Computing in/from the South: A Special Section of Catalyst: Feminism, Theory, Technoscience

Deadline: September 30, 2018

“Computing in/from the South”
Edited by Sareeta Amrute and Luis Felipe R. Murillo
Afterword by Kavita Philip and Anusuya Sengupta

A Special Section of Catalyst: Feminism, Theory, Technoscience

Computer expertise involves technical competence, infrastructures,
interdependent economies, and distinctive political projects. Yet, most
often, computing is examined from Silicon Valley outwards. In this
special issue, we reverse this polarity by asking, what does computing
expertise as political action look like from the South? Following on
John and Jean’s Comaroff’s Theory from the South (2014), the emergent
literature on the “Globalization from below” (Alba, Lins Ribeiro,
Matthews, Vega, 2015), and feminist approaches to technoscience that
stress entanglements between bodies and materials (Barad 2007, Haraway
1991, Chun 2013) and the political and economic formations such
entanglements may yield (Suchman 2015, Atanasoski and Vora 2015,
McGlotten 2016), these articles investigate what it means to
re-territorialize and prefigure technopolitical projects outside the
main axes of digital work.

Journalistic and other professional accounts of computing have helped to
create a reified depiction of an undifferentiated expert community along
class, gender, ethnicity, religion, and other socioeconomic dimensions.
Ethnographic work has contributed a different picture through the
examination of the liberal roots of various Free and Open Source
communities (Coleman 2012; Kelty 2008; Leach 2009) and by looking at the
labor of “other” experts beyond the metropolitan centers (Philip, Irani,
and Dourish 2012; Takhteyev 2012; Chan 2013; Amrute 2016). This special
section explores distinctive manifestations of technical politics in the
Global South, understood as a position in unfolding sociotechnical
relationships as much as a geopolitical location. Through computer
experts’ work and technopolitical imaginaries we ask, how might new
political forms incorporate the market logics of competitiveness,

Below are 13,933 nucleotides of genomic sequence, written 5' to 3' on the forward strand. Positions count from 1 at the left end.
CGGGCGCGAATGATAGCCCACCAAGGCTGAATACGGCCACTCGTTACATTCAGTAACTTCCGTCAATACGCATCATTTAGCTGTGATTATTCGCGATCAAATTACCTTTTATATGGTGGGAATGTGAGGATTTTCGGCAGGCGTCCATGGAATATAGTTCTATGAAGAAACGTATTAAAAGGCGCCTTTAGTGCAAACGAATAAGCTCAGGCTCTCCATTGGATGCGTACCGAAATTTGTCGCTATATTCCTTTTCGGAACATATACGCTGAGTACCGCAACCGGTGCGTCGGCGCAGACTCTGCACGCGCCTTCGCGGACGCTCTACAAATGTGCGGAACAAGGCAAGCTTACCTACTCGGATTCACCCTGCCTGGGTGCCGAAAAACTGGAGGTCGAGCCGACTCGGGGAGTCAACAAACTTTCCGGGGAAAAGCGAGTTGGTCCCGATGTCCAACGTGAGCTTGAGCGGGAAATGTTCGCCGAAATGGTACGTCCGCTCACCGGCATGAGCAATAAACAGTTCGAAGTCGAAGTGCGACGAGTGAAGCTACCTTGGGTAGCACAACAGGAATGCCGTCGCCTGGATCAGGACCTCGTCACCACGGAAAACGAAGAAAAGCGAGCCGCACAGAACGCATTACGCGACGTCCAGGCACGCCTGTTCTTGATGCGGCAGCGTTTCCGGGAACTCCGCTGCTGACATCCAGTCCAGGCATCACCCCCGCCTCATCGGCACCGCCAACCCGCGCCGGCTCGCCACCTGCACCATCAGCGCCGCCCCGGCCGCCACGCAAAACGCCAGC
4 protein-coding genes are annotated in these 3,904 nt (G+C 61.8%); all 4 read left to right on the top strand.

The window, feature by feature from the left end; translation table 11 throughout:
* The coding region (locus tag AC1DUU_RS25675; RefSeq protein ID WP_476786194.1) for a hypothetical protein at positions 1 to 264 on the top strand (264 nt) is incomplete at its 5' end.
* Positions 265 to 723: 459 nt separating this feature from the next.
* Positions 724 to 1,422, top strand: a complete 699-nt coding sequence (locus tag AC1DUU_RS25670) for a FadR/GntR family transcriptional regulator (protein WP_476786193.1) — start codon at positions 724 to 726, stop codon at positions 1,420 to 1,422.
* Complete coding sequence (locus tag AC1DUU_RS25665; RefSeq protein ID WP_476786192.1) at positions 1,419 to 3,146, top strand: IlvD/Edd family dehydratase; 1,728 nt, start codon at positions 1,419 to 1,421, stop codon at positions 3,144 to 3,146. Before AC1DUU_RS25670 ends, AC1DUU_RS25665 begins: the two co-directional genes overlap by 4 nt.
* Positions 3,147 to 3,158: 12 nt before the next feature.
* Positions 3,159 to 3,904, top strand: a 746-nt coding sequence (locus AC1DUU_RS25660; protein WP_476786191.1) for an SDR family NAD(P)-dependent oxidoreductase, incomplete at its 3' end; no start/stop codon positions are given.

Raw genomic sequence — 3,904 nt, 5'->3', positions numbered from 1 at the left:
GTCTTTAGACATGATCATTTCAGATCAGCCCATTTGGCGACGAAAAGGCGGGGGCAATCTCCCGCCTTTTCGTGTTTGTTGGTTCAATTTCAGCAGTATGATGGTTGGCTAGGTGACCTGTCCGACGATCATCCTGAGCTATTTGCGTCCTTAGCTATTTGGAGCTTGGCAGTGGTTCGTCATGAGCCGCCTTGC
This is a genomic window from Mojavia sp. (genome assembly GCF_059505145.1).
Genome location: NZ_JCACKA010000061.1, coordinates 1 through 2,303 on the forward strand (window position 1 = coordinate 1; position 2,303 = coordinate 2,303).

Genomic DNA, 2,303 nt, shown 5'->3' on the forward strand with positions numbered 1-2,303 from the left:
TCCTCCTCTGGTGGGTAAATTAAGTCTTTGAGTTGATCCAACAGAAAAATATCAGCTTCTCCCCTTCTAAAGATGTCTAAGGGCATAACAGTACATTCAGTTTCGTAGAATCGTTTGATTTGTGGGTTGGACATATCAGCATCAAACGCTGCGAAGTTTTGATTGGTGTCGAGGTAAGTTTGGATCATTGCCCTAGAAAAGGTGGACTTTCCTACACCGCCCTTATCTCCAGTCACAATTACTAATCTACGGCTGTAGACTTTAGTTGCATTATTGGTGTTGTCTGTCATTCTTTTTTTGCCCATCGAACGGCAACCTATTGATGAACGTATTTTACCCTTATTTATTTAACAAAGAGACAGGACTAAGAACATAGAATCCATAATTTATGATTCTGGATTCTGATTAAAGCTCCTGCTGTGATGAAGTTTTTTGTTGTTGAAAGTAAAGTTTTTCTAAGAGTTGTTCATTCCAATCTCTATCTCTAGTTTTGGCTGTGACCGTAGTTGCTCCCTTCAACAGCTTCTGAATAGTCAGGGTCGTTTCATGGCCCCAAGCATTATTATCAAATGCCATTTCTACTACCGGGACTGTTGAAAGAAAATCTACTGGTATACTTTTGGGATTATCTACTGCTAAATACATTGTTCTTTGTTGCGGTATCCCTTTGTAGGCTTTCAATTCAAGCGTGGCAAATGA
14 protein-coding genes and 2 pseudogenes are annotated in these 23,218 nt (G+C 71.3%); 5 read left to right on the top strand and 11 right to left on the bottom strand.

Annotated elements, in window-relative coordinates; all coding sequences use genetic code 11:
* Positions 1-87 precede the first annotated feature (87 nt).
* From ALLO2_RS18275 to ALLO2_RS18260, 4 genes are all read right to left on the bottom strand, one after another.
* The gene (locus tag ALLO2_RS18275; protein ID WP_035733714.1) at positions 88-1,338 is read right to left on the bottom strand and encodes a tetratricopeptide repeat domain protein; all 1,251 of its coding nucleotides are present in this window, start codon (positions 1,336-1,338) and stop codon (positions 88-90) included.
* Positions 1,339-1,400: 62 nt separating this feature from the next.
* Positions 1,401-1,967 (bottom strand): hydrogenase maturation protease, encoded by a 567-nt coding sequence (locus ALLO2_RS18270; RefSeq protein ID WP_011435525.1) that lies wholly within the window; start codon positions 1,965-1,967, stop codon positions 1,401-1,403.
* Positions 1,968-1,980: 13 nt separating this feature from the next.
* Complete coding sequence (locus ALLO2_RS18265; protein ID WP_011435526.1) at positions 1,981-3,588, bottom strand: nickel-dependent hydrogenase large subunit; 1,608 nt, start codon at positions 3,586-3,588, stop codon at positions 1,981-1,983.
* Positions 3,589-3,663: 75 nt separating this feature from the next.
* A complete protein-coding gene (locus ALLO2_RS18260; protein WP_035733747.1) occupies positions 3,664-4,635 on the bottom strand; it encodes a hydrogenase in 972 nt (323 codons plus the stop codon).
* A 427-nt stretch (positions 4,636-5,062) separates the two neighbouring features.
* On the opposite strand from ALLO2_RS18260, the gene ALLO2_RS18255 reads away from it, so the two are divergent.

agility, autonomy, and risk while contending with non-liberal and, at
times, anti-capitalistic dispositions? How does shifting the dominant
perspectives on computing afford an alternate view of progress and
future societies? How do models of technical innovation become tied to
state practices, public policies, expert community-building, and the
everyday labor of embodied technical work? How do practitioners ‘of the
South’ pursue feminist and queer, anti-gentrification and
free/open-source projects that might both yield viable substitute models
and intensify relations of debt and inequality for, and crucially,
within, the South?

We welcome articles that investigate computing from the standpoint of
the South — that is, from a standpoint that begins with conditions of
life outside the presumed model of computing in Silicon Valley and other
hegemonic Euro-American centers of IT development— to bring into the
purview of sociotechnical analyses computing problems of innovation and
extraction, expertise and labor, development and precarity across race,
ethnicity, gender, ability, cultural capital, and class.

Contributors might use this opportunity to examine how practices of
computing are linked to nation-making through promissory strategies
(Patel 2015), how computing from the South re-configures expert models
and infrastructures across political locations, and how practices of
refusal make their way into current imaginaries of computing (Pilar